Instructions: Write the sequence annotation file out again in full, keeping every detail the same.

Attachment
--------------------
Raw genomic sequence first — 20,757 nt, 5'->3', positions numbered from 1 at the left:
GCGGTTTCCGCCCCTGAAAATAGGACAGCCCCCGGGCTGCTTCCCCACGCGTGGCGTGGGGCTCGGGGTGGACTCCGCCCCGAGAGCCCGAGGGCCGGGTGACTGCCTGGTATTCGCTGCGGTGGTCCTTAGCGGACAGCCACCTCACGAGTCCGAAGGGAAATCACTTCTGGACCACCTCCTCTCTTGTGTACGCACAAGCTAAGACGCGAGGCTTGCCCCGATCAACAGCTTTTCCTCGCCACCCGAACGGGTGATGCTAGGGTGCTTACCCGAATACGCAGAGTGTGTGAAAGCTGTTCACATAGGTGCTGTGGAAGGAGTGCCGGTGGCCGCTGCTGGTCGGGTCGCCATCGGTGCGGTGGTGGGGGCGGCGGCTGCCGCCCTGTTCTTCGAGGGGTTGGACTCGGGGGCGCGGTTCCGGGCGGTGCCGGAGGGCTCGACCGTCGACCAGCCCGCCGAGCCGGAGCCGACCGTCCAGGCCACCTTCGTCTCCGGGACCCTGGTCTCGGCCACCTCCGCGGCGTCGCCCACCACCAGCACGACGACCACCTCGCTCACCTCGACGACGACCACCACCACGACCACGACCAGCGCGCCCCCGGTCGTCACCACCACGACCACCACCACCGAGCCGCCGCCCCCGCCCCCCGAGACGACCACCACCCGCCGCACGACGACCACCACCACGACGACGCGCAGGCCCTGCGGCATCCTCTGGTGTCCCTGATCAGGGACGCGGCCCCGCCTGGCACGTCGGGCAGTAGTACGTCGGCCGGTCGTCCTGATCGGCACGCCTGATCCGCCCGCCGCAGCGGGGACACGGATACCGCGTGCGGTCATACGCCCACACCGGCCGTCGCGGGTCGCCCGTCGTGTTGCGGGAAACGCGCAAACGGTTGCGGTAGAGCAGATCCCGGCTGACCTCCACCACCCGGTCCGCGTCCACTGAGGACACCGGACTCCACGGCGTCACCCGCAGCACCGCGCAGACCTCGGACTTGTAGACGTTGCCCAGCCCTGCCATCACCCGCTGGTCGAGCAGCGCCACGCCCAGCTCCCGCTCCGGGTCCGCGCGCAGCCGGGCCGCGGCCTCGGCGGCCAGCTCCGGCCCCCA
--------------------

Raw genomic sequence first — 20,757 nt, 5'->3', positions numbered from 1 at the left:
GCGGTTTCCGCCCCTGAAAATAGGACAGCCCCCGGGCTGCTTCCCCACGCGTGGCGTGGGGCTCGGGGTGGACTCCGCCCCGAGAGCCCGAGGGCCGGGTGACTGCCTGGTATTCGCTGCGGTGGTCCTTAGCGGACAGCCACCTCACGAGTCCGAAGGGAAATCACTTCTGGACCACCTCCTCTCTTGTGTACGCACAAGCTAAGACGCGAGGCTTGCCCCGATCAACAGCTTTTCCTCGCCACCCGAACGGGTGATGCTAGGGTGCTTACCCGAATACGCAGAGTGTGTGAAAGCTGTTCACATAGGTGCTGTGGAAGGAGTGCCGGTGGCCGCTGCTGGTCGGGTCGCCATCGGTGCGGTGGTGGGGGCGGCGGCTGCCGCCCTGTTCTTCGAGGGGTTGGACTCGGGGGCGCGGTTCCGGGCGGTGCCGGAGGGCTCGACCGTCGACCAGCCCGCCGAGCCGGAGCCGACCGTCCAGGCCACCTTCGTCTCCGGGACCCTGGTCTCGGCCACCTCCGCGGCGTCGCCCACCACCAGCACGACGACCACCTCGCTCACCTCGACGACGACCACCACCACGACCACGACCAGCGCGCCCCCGGTCGTCACCACCACGACCACCACCACCGAGCCGCCGCCCCCGCCCCCCGAGACGACCACCACCCGCCGCACGACGACCACCACCACGACGACGCGCAGGCCCTGCGGCATCCTCTGGTGTCCCTGATCAGGGACGCGGCCCCGCCTGGCACGTCGGGCAGTAGTACGTCGGCCGGTCGTCCTGATCGGCACGCCTGATCCGCCCGCCGCAGCGGGGACACGGATACCGCGTGCGGTCATACGCCCACACCGGCCGTCGCGGGTCGCCCGTCGTGTTGCGGGAAACGCGCAAACGGTTGCGGTAGAGCAGATCCCGGCTGACCTCCACCACCCGGTCCGCGTCCACTGAGGACACCGGACTCCACGGCGTCACCCGCAGCACCGCGCAGACCTCGGACTTGTAGACGTTGCCCAGCCCTGCCATCACCCGCTGGTCGAGCAGCGCCACGCCCAGCTCCCGCTCCGGGTCCGCGCGCAGCCGGGCCGCGGCCTCGGCGGCCAGCTCCGGCCCCCA